Others try to take ahold of the second level to claim the Quran is mistaken because none of their prophecies refer to Muhammad (SAW). This is a matter that is hotly contested. Unless they bring definitive evidence, a topic debated between Christians and Muslims and Jews will not particularly help decide whether the Quran is correct or wrong.
You will find similarly that the Christian Gospels claim Jesus’s crucifixion for the sins of humanity was prophesied in the Torah. Jews obviously disagree with that entirely. Would that be a good evidence against Christianity? Not really, because it is a debated matter that isn’t definitive enough to disprove a whole religion.
4. Let the people of the Injil judge by what Allah revealed in it
And let the People of the Gospel judge by what Allah has revealed therein. And whoever does not judge by what Allah has revealed – then it is those who are the defiantly disobedient. (5:47)
Claim: The Quran tells Christians to judge by the Injil. If the Injil didn’t exist undistorted, it would not be possible to judge by it. This shows that the Quran thinks the Injil exists undistorted.
The issue with this is overreach like the first claim.
Is this verse a command to people in the present? There is difference of opinion.
First: No, this is a command at the time of Jesus (AS). Look at the context. Allah says:
And We sent, following in their footsteps, Jesus, the son of Mary, confirming that which came before him in the Torah; and We gave him the Gospel, in which was guidance and light and confirming that which preceded it of the Torah as guidance and instruction for the righteous.
And let the People of the Gospel judge by what Allah has revealed therein. And whoever does not judge by what Allah has revealed – then it is those who are the defiantly disobedient. (5:46-47)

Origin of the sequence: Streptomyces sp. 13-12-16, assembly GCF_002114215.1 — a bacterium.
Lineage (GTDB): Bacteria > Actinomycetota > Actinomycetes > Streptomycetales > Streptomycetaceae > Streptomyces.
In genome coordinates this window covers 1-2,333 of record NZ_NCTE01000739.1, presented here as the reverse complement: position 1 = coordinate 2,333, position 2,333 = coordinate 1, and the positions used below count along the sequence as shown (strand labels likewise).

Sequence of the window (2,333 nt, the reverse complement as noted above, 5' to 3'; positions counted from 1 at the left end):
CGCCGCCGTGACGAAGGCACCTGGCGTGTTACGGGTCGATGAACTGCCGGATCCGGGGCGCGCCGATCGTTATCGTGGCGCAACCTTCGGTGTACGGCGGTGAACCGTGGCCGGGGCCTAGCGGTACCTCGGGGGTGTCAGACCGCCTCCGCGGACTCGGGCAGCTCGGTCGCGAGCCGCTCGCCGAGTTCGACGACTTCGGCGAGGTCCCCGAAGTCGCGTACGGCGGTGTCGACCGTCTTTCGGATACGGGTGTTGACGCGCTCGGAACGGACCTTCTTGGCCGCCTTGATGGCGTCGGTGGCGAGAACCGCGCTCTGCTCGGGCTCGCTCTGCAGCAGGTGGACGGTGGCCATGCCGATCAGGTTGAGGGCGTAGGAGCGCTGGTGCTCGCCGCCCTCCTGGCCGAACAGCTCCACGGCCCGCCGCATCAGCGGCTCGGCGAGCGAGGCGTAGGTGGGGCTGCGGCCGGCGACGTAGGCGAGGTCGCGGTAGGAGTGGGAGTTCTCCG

The previous verse reveals that this verse is in the context of Jesus (AS)’s time. Basically, the verses say: We sent Jesus as a messenger, gave him the Injil, and commanded the people of the Injil to judge by what Allah revealed in it.
It doesn’t say anything about judging with the Injil in current times after the Quran has already been revealed.
Some people might object by saying there is no “we said” or “we commanded” to indicate this was a past command. Those people evidently don’t have much experience with the Quran as dropping the “say” when it is obvious from the context is a common literary choice in it for the sake of brevity.
This is by far the most correct opinion and most supported by the context.
Second: Yes, this is a command that applies right now.
Even if this opinion was adopted, it does not necessitate the Injil is uncorrupted for two reasons.
Firstly, a corrupted source is better than an entirely fabricated one. So, it is not impossible for God to command Christians to at least judge by the Injil if the alternative is human judgement.
Secondly, notwithstanding the first reason, the most a person could claim is that the laws of the Injil are intact since the verse is about judgement. Even if the laws were intact, that says nothing about theology or stories.
So, a command to judge by the Injil doesn’t particularly prove it is uncorrupted.
5. While they have the Torah in which is the judgement of Allah
But how is it that they come to you for judgement while they have the Torah, in which is the judgement of Allah? Then they turn away, [even] after that; but those are not [in fact] believers. (5:43)
Claim: The Quran says they have the Torah with the judgement of Allah in it. This means the Torah must be uncorrupted.
This portrays improper research.
Almost any exegesis of this verse would mention the context of this verse’s revelation. It was revealed when some Jews came to the Prophet (SAW) to judge a case because they wanted to use it as an excuse to leave the ruling in the Torah. It was a case of adultery, and they did not want to stone the culprits. Islam agrees with the ruling in the Torah as it often does.
That is why Allah criticizes them for trying to seek the Prophet’s judgement i.e. trying to see if they could get him to give a judgement they wanted instead of following the law of God they already knew and Islam confirmed.
To stretch from this and say the Torah is entirely uncorrupted is baseless.
And Allah knows best.